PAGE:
VIX has stretched its Master Cycle to 273 days, an unusually long stretch. However, there is some light at the end of the tunnel, as Wave (c) reaches equality with (a) at 18.51. The stretch may be over, or nearly so. Prepare for the panic blow-back on the next move, as a slingshot move may be in play.
ZeroHedge suggests, “Don’t buy protection when you must…
…buy it when you can. The VIX guy managed nailing it again. Since his latest call on March 9 (here), VIX has collapsed. VIX needs to double from here in order to reach the most recent highs. When was the last time you bought something and it doubled? Now is the time when you can buy it…”
GKX bounced from the Intermediate-term support at 530.53 this morning on day 263 of the Master Cycle. It is likely to have one more probe deeper, possibly as low as the 50-day Moving Average at 507.12. Wave C of (2) achieves equality with Wave A at 515.00. The March 8 peak at 592.02 exceeded the March 2011 high at 570.50 giving GKX a breakout status with a potential of reaching 900.00 or higher by the end of the year.
ZeroHedge explains, “t was a spooky time to be out at sea off the US East Coast on Halloween in 1991. A strong storm system over the maritime provinces in Canada merged with the remnants of Hurricane Grace, forming a new, epic, and dangerous Nor’easter. The winds of this new storm breached 70 miles per hour and a wave as high as 100 feet was measured off the coast of Nova Scotia, but the storm was not renamed as either a tropical storm or a hurricane – instead, it is known only colloquially as simply the Perfect Storm. Six fishermen from Massachusetts perished when their vessel Andrea Gail sunk in open waters, and the story of the storm and of that tragedy became the subject of a best-selling book and a blockbuster feature film.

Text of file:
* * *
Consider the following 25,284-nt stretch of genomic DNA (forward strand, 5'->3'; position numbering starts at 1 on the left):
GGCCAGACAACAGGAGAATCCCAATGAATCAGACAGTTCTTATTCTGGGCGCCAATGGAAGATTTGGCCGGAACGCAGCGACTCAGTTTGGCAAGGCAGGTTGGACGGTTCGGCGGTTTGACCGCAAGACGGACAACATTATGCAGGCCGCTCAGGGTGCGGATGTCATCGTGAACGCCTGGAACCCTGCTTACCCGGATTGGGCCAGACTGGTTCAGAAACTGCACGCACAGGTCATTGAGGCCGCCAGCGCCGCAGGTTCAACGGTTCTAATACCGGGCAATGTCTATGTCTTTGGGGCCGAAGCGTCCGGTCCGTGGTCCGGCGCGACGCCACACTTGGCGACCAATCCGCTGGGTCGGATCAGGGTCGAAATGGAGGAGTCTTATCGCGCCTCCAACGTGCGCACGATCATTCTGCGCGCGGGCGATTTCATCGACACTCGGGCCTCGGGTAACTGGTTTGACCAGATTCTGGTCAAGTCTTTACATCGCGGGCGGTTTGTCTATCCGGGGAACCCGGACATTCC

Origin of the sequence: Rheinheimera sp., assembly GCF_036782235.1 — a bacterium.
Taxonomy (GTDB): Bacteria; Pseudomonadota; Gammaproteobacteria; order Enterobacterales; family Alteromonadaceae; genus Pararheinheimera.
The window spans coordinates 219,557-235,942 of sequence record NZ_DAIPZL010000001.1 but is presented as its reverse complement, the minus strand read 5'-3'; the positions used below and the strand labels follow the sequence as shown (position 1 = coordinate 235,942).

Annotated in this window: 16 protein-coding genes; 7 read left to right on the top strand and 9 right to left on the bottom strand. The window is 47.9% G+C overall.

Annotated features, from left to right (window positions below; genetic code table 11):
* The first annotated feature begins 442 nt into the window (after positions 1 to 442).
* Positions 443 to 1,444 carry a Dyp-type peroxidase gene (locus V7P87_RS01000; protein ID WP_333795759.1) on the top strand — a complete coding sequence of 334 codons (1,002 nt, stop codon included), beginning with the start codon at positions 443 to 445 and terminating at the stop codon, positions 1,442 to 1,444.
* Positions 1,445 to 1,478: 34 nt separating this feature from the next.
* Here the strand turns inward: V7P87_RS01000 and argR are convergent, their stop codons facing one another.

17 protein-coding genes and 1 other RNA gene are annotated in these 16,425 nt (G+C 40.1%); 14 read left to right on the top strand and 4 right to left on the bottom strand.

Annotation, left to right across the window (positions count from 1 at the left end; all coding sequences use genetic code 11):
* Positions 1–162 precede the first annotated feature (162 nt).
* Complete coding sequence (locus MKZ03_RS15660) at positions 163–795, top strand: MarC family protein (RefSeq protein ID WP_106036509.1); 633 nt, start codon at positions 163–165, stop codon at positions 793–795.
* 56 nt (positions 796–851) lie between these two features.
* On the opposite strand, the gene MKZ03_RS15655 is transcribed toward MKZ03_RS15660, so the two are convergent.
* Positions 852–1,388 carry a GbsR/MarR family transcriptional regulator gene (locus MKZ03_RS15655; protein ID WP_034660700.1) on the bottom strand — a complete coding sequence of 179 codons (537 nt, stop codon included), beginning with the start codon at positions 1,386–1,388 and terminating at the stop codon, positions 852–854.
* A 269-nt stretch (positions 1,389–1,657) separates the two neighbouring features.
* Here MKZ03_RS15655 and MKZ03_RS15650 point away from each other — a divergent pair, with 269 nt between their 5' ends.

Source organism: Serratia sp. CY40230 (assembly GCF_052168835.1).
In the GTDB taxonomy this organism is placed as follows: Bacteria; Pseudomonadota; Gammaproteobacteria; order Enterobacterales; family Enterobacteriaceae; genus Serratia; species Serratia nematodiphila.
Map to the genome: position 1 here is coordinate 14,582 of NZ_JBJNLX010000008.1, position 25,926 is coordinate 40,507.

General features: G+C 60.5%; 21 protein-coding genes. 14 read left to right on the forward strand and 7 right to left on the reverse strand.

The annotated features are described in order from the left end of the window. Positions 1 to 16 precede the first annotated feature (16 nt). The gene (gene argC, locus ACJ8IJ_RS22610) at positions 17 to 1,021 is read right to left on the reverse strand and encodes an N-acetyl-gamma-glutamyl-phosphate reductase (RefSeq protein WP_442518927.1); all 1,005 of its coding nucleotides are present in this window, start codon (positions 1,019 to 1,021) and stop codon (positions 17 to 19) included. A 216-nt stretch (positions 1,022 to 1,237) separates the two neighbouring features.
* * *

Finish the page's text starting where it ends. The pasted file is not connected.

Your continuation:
While the concept of a perfect storm is often too casually assigned in popular culture, it is difficult to find a more apt description of what has been unfolding in the global agriculture markets over these past several months. The tempest caused by the European energy disaster has merged with the hurricane of consequences flowing from Russia’s invasion of Ukraine, forming the genesis of a generational crisis in food that will leave few unaffected. While we’ve been warning about just such a scenario for some time, after spending the past two weeks traveling across the US Midwest and conferring with our contacts in the agricultural sector, even we are a little spooked by what we’ve learned. In a financial crash, the correlation between all asset classes converges to one. The coming crash in global food supply will be driven by a similar phenomenon across virtually every input into farming – they are all spiking to historic highs simultaneously, supply availability is diminishing across the spectrum, and the time to reverse the worst of the upcoming consequences is rapidly running short.
Other than that, things are great.”
SPX futures have risen to an overnight high of 4617.60, where Wave C is 1.5 times the size of Wave A. The point to be made here is the NYSE Hi-Lo Index closed at -64.00 yesterday, suggesting the only players may be the dealers and overseas buyers and not the retail clients who are still reluctant to go long, but may be more interested in selling the high and exiting the market as best they can.